Haran Tali E., Associate Professor

Phone:  (972)-4-8293767
Fax:  (972)-4-8225153

Building/Auditory:  333

General description of research interests

General description of research interests

The main interest of the group is biophysical research on defining the rules for sequence-dependent DNA structure, its mechanical properties, and the mechanism by which DNA structure contributes to the recognition of particular base sequences by regulatory proteins. A related question is whether there exist a code for the interaction of sequence-specific DNA binding proteins with DNA, and whether this code is encoded in the DNA double helix, similarly to the other massages encoded in the double helix - the genetic code and the code for packaging within the nucleosome.

            Current research topics are now focused on the interaction of p53 tumor suppressor protein with its target sites. The tumor suppressor p53 is one of the most central hubs in human cells, connected to a complex network in the living cell. p53 is the most frequently altered gene to be discovered to date in human cancers, and the inactivation of p53 function by these mutations is central to the development of human cancers. Moreover, p53 is also involved in physiological processes unrelated to acute or chronic stress, such as in development, fertility, and the regulation of longevity and ageing. The tumor suppressing activities of p53 as well as other physiological roles of p53 are conducted by its ability to bind to specific DNA sequences in the human genome. How p53 decides between its various cellular functions and what determines the strength of binding of p53 to its response elements at various levels of protein is currently unknown. Our main research methods are experimental measurements of global structure and mechanical (flexibility) properties of p53 response elements using cyclization kinetics of DNA minicircles, together with binding studies by EMSA and transactivation assays in yeast and human cells.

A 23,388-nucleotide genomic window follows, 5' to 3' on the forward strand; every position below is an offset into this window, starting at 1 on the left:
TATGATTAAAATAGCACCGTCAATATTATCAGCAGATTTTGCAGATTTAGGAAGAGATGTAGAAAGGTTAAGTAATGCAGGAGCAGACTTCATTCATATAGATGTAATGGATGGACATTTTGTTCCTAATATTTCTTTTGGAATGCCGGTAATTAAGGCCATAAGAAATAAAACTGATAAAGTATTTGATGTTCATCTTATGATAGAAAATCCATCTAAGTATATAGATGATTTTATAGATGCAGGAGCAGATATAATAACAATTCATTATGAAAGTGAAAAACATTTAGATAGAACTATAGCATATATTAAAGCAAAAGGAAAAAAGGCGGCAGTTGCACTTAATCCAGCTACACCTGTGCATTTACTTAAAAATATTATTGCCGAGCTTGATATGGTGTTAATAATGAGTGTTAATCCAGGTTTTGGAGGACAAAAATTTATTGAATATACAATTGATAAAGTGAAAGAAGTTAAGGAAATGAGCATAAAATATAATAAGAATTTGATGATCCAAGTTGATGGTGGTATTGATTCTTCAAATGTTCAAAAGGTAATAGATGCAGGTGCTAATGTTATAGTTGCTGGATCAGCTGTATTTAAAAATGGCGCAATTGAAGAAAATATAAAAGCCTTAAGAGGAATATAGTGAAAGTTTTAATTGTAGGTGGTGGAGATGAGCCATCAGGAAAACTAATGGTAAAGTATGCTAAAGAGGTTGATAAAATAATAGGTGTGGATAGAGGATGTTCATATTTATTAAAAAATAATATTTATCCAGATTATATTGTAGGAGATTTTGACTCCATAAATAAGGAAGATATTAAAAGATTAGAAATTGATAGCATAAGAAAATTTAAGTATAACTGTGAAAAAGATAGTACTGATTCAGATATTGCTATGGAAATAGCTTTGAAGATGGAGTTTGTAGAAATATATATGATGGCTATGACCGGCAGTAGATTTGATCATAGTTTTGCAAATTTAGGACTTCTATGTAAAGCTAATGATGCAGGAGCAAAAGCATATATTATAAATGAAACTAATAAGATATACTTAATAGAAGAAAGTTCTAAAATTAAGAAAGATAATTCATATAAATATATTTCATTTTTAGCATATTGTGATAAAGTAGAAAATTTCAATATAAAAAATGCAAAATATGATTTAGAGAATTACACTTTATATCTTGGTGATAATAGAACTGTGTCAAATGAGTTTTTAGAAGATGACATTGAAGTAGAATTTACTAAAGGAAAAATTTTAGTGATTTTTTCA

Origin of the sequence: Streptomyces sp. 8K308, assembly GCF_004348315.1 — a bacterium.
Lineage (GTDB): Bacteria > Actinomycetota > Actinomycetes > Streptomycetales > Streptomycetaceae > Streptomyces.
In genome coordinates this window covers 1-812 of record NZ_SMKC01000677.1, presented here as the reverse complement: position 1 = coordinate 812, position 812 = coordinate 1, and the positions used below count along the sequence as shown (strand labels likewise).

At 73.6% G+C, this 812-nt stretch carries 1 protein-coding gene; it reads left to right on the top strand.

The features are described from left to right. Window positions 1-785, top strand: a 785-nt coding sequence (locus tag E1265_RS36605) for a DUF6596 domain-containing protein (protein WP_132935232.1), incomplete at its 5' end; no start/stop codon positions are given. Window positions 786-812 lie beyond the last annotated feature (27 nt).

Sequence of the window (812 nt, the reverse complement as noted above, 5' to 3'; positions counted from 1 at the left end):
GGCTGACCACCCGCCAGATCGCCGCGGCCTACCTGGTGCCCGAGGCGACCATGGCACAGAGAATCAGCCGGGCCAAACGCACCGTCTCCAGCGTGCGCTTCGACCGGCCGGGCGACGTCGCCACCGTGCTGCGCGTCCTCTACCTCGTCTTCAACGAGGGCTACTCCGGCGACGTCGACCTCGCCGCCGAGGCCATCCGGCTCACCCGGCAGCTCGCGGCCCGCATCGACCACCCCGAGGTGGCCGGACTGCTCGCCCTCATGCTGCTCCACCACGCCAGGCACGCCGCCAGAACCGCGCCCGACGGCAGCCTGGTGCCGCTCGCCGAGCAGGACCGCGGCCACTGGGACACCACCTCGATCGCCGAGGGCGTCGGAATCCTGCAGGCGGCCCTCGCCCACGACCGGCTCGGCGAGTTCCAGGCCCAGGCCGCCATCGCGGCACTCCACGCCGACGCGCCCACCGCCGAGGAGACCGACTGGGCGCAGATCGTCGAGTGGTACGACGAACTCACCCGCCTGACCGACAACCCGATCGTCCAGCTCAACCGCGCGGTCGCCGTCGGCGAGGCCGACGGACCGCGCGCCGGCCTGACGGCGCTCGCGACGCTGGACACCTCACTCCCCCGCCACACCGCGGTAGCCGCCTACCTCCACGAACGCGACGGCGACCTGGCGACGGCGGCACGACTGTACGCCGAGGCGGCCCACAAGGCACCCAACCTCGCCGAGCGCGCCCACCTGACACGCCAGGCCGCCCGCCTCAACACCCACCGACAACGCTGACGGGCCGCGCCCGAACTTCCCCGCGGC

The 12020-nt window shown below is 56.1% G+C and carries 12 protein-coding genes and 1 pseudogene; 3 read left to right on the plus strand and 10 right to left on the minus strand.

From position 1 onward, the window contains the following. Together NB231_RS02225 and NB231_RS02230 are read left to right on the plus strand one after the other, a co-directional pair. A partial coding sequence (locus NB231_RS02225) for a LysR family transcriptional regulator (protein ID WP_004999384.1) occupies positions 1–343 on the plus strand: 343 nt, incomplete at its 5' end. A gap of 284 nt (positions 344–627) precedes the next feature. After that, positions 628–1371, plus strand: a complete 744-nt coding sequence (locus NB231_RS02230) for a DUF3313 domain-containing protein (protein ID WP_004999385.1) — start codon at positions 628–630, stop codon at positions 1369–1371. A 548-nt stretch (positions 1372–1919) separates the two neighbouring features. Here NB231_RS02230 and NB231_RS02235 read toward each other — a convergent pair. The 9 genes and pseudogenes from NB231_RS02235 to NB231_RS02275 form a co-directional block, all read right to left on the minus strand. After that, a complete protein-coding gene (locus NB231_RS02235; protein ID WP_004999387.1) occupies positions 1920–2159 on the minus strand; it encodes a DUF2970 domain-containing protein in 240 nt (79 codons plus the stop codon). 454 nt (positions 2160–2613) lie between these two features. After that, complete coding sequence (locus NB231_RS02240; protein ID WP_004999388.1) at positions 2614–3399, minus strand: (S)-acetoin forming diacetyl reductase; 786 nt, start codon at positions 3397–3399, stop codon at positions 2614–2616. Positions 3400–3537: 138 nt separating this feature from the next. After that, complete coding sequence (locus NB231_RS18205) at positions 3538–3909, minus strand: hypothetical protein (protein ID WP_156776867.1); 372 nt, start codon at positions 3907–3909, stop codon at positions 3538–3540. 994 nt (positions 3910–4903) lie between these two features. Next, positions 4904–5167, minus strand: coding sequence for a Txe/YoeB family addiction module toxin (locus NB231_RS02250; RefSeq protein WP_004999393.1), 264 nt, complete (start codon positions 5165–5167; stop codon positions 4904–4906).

Current research topics:


(1) Biophysical characterization of wild-type p53/DNA interactions and its relationship to structural properties of the DNA target sites.

(2) High-throughput studies on the dependence of p53/DNA interactions on protein level.

(2) Selectivity in p53/DNA interactions and its mechanistic origin.

(3) Experimental and computational high-throughput studies of spacer and flanking sequence effects on p53/DNA binding.

(4) Structural, biophysical and functional studies on mutant p53 and its interaction with DNA.